Also, filming with a DSLR is different than filming with everything else, so check out these resources on how to get great videos from your DSLR.
Modes and Editing Features
All DSLRs come with a variety of modes, like Action, Night, Landscape, Portrait, and so on. But some entry-level cameras might also come with other modes that are unique to the brand or model, like Panorama, Scene Intelligent Auto, Food, or Guide, which will walk you through the use of the camera.
Of course, learning to shoot in aperture- or shutter-priority, or — even better — manual mode is the best way to go, but when you’re just getting started, having the camera help you out a bit with specific modes can be a big help. Take a look at the modes available on the cameras you’re comparing to see if there are any that stand out at you.
For the most part, if you’re not using aperture, shutter, or manual modes, Auto will probably be fine, so this shouldn’t be a deal-breaker, but it’s still something to keep in mind.
A number of cameras also include quick editing abilities so you can edit photos right from the screen on the back by applying filters, automatically making adjustments, or changing the exposure settings. It’s much easier to make these edits with photo editing software on your computer, but being able to play around with your pictures without connecting your camera and downloading them all is fun.
The vast majority of entry- and mid-level cameras are packaged with what’s called a “kit lens,” which is an 18–55mm (or thereabouts) zoom lens. These lenses tend not to have the same quality glass or the same number of features as more expensive lenses, but they do the trick. However, if there’s a package deal where you can get a nicer 18–55mm lens, a 50mm prime lens, or even an extra telephoto lens, that can make a big difference in your purchase decision.
Many retailers put together package deals that’ll give you the camera body, kit lens, and a number of accessories like a bag, memory card, strap, or extra lens for less than the price of buying all of the pieces of the kit at retail, and if you see a good deal on one of these kits, it’s probably a good idea to grab it while you can!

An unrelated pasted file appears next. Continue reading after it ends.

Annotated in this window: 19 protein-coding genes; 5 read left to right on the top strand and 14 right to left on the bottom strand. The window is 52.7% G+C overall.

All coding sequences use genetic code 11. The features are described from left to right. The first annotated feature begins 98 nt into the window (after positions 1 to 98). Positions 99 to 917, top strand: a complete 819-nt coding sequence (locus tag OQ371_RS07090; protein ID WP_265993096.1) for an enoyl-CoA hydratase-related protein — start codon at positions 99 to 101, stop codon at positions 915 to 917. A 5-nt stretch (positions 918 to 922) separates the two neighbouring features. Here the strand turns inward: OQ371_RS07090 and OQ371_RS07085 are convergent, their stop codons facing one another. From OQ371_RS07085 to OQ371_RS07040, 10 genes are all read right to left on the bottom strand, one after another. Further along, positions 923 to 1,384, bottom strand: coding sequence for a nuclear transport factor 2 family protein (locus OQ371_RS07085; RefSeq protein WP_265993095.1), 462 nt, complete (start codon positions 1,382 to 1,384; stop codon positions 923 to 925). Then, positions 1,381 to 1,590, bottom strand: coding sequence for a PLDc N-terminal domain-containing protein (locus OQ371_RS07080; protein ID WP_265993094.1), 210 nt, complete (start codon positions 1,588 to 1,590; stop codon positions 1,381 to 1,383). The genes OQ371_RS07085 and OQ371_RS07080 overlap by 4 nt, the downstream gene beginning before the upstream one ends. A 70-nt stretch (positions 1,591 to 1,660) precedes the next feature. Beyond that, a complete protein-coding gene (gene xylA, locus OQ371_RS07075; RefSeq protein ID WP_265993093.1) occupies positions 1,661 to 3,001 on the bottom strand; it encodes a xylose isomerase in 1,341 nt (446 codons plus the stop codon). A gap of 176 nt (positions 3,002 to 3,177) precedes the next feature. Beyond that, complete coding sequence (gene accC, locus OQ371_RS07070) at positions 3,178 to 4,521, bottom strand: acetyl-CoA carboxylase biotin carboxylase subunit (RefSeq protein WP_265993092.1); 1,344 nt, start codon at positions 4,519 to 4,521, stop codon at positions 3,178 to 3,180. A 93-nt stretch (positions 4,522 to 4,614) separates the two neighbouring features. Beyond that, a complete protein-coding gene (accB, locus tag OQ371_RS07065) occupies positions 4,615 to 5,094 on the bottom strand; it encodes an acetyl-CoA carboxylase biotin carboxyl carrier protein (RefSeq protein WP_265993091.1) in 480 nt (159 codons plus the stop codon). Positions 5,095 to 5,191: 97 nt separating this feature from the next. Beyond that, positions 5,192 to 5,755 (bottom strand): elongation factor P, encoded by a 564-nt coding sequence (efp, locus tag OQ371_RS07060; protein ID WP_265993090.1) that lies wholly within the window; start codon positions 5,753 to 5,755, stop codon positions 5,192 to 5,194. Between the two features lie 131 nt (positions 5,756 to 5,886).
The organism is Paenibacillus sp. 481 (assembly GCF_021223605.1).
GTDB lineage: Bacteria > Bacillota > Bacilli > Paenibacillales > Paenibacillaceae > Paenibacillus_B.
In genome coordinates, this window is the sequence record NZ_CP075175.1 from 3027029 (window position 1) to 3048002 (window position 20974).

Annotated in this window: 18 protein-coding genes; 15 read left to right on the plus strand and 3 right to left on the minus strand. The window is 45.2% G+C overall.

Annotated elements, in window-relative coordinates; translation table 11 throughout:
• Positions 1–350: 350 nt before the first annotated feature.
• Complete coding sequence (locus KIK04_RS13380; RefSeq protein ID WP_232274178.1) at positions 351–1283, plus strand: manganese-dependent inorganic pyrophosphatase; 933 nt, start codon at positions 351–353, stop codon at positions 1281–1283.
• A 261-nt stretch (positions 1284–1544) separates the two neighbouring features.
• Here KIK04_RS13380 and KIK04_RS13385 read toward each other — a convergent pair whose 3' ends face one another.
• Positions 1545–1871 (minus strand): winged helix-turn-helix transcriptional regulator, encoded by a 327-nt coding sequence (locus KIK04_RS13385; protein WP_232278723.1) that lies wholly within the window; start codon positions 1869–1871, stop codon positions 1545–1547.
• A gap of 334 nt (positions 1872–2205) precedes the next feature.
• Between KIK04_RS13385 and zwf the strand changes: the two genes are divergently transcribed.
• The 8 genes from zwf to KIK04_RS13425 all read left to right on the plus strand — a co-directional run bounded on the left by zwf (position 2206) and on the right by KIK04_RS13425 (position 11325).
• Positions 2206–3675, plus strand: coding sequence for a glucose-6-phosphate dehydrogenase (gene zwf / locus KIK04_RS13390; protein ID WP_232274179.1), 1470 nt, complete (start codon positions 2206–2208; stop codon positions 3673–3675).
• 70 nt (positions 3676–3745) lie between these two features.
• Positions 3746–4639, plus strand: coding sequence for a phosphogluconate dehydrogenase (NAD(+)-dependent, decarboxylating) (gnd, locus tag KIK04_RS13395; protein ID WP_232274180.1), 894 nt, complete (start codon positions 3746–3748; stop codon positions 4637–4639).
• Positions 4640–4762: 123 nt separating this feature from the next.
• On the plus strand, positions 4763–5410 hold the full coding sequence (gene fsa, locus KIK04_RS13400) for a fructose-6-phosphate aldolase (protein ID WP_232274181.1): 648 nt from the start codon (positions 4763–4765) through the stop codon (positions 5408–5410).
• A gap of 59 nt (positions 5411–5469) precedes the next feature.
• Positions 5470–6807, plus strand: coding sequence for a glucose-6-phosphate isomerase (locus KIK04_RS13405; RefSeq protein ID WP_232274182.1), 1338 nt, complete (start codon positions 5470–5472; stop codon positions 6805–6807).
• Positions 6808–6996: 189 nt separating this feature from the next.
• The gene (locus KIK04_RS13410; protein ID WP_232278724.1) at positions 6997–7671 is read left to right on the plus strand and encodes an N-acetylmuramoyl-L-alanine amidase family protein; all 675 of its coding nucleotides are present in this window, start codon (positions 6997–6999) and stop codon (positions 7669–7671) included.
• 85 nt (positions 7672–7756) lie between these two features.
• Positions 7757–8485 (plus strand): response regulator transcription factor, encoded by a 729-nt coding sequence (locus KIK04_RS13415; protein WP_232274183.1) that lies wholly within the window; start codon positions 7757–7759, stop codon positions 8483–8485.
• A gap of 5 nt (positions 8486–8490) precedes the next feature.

While most DSLRs, especially at the entry level, will look and feel pretty much the same, there are some considerations that you may want to keep in mind. For example, some cameras include LCD viewscreens that are nicer than the screens included on cheaper models, which will give you a better place to review your photos.
Other have screens that can pop out of the back of the camera and rotate, which is really nice if you’re trying to take shots at unique angles. Sometimes they’ll include a touchscreen, which is often easier to navigate than using the small buttons on the back of the camera.
Some cameras are meant for people with smaller hands, and if you don’t fall into that demographic, you’ll find that the camera feels a bit cramped. Going with a larger-bodied camera will relieve some of the discomfort of this problem.
Most entry-level cameras will have polycarbonate bodies, which are quite light, but also don’t feel as sturdy or nice as higher-level cameras. As you pay more, the quality of the camera body will increase, so if extra durability or a nicer feel are important, that’s something you may want to keep in mind.
Make an Informed Decision
Deciding to buy a new DSLR is a big step, and you’ll want to make sure that you’re choosing the best camera for your particular situation. By comparing the sensor size, megapixel resolution, lenses, and various other specs on each camera, you’ll get a much better idea of what you’re getting for your money. Make an informed decision, and you’ll be happy with your purchase and well on your way to becoming a photography enthusiast!
What else do you look at when you’re choosing a DSLR? What have you found that sets some cameras apart from others? Share your best camera-buying tips in the comments below!
Image credits: Rodrido.Argenton via Wikimedia Commons.